Big nights for the biggest markets in NBA draft

Jun 25, 2015, 11:54 PM
D’Angelo Russell, right, poses for a photo with NBA Commissioner Adam Silver after the Los An...
D'Angelo Russell, right, poses for a photo with NBA Commissioner Adam Silver after the Los Angeles Lakers selected Russell with the second pick during the NBA basketball draft, Thursday, June 25, 2015, in New York. (AP Photo/Kathy Willens)
(AP Photo/Kathy Willens)

NEW YORK (AP) — From coast to coast, the NBA draft was a big night for the biggest markets.

The Los Angeles Lakers tabbed their next potential superstar in D’Angelo Russell. The New York Knicks landed a pair of players in the first round, selecting Kristaps Porzingis and later acquiring the rights to Notre Dame guard Jerian Grant.

Both teams are coming off their worst seasons in their histories and hoping the turnarounds started Thursday.

Russell is ready to do his part.

“I’m here, and I’m ready to make an impact right away,” the Ohio State point guard said.

A little surprised to go second after Duke center Jahlil Okafor had long been considered the player at that spot, Russell received big cheers when Commissioner Adam Silver called his name.

The boos were loud and long two picks later when the Knicks took the 19-year-old Latvian forward. But the announcement of the Grant trade had New York fans who packed Brooklyn’s Barclays Center roaring in approval of Phil Jackson’s moves.

Porzingis had said repeatedly he hoped to be picked by the Knicks — including to Grant.

“I kind of smiled and laughed and shook my head, not realizing that I’d be his teammate a few hours later,” Grant said.


Some highlights, and lowlights, from Thursday night’s NBA draft:

HOW ‘BOUT THOSE T’WOLVES! Give the Timberwolves credit. No, NBA insiders haven’t been able to say that in a while. But drafting Karl-Anthony Towns and swinging a trade for Minnesota native Tyus Jones out of Duke to line up with Andrew Wiggins and the Timberwolves deserve an A+ for their draft efforts. The venerable Kevin Garnett might be around to see another playoff run, something that hasn’t happened in 11 years.

KENTUCKY 6: It was a good night for five of the seven Kentucky players who entered the NBA draft. But not for the Harrisons. Andrew was picked late in the second round, but he probably couldn’t celebrate — at least not like he wanted. His twin brother Aaron went undrafted. The twins were the backcourt that led the Wildcats to a 38-1 record and trip to the Final Four. The Wildcats would have set a record with seven selections had both brothers been picked.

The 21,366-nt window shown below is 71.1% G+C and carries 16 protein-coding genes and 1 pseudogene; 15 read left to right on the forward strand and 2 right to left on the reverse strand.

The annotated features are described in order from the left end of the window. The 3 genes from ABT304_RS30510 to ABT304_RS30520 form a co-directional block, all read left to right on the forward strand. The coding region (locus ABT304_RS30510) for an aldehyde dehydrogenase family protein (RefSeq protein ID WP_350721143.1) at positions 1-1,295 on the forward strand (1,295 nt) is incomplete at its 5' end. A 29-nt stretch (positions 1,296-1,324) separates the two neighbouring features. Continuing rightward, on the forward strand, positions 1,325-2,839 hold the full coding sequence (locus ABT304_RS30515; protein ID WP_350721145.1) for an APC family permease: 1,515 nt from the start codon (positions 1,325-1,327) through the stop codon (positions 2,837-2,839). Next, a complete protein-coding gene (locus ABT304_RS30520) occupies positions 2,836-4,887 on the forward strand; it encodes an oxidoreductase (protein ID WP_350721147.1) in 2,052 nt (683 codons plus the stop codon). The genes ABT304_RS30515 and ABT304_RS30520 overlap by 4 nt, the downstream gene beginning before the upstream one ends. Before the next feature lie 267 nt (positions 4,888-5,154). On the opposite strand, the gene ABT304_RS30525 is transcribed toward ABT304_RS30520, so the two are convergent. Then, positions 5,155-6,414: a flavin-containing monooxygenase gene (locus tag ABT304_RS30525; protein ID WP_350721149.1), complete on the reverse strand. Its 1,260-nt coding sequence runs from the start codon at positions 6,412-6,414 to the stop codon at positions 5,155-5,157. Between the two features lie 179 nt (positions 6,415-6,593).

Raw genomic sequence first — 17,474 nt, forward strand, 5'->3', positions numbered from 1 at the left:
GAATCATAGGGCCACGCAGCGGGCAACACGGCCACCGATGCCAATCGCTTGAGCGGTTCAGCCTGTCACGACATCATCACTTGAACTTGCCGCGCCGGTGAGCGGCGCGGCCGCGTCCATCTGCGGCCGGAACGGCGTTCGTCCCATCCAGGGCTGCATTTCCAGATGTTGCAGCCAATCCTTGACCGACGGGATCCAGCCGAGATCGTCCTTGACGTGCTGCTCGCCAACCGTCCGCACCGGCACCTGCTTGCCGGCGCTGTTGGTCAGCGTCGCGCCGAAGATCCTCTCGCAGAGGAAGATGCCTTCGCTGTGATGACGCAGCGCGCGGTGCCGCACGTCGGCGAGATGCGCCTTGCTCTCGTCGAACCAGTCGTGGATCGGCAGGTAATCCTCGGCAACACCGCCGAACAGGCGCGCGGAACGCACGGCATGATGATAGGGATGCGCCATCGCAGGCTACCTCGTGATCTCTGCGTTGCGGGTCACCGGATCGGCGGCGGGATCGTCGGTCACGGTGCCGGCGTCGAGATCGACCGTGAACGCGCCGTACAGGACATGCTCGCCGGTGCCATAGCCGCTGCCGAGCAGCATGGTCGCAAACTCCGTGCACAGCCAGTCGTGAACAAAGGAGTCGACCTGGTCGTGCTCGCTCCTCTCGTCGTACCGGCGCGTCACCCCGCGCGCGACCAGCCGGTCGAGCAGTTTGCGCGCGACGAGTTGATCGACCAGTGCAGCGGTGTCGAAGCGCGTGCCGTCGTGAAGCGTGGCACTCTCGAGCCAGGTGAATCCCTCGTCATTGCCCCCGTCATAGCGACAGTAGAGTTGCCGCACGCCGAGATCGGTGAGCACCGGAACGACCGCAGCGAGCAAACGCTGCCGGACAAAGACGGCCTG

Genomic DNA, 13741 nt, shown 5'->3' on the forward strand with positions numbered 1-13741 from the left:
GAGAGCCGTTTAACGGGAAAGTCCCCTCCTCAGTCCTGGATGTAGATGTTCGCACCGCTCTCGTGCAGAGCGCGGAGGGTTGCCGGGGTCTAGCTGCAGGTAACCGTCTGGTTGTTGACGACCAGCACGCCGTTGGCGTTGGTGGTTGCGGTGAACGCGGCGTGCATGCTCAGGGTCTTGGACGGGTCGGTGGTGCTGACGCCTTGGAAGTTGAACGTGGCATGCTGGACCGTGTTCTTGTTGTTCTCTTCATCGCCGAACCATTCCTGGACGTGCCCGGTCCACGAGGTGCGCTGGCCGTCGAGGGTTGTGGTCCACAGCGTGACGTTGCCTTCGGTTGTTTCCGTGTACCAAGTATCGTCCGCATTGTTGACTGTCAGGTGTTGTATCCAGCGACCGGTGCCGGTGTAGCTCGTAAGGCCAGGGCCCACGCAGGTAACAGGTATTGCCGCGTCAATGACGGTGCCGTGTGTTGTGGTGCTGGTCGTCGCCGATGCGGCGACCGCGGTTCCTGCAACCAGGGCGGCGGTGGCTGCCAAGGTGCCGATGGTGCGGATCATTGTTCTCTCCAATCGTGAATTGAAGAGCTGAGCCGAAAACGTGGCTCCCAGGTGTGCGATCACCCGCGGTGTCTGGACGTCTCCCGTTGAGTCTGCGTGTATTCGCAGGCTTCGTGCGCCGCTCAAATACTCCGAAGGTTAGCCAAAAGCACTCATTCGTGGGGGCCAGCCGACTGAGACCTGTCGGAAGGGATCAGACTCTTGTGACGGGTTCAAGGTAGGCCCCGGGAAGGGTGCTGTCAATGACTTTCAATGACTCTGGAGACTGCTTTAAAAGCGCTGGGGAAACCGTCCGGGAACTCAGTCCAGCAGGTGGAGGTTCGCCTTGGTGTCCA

MULTIPLE MEN: With Jahlil Okafor, Justise Winslow and Tyus Jones, Duke has had at least two players picked in five straight drafts. National player of the year Frank Kaminsky and Sam Dekker gave national runner-up Wisconsin multiple selections for the first time since 1995 (Michael Finley and Rashard Griffith).

THE ‘TRILL’: Moziah Bridges, 13, is used to the bright lights. The teen makes and sells bow ties, appearing on “Shark Tank” last year in search of investors. He now runs a $200,000 company and was especially pleased that No. 6 pick Willie Cauley-Stein donned one of his creations for the draft. Bridges names each design and may just go with Cauley-Stein’s nickname “Trill” for the blue-and-white polka dot creation debuted on draft day.

SO CAVALIER: Mavericks coach Rick Carlisle is a proud Virginia alum. And he let everyone know it when he stepped to the podium in Dallas to announce the No. 21 pick in the first round. “So we’re really happy we got a chance to draft Justin Anderson from the 2015 NCAA College World Series champion Virginia Cavaliers,” Carlisle said, with a slight smile. Virginia won its first baseball title in Omaha, Nebraska. Carlisle said he didn’t think there was much of a scouting advantage for him on the 6-foot-6 Anderson, “He’s just a real sincere, authentic kid,” the coach said. And besides, “Obviously comes from a great institution, well-educated.”


AP Sports Writer Schuyler Dixon in Dallas contributed to this report.

Copyright © The Associated Press. All rights reserved. This material may not be published, broadcast, rewritten or redistributed.

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Big nights for the biggest markets in NBA draft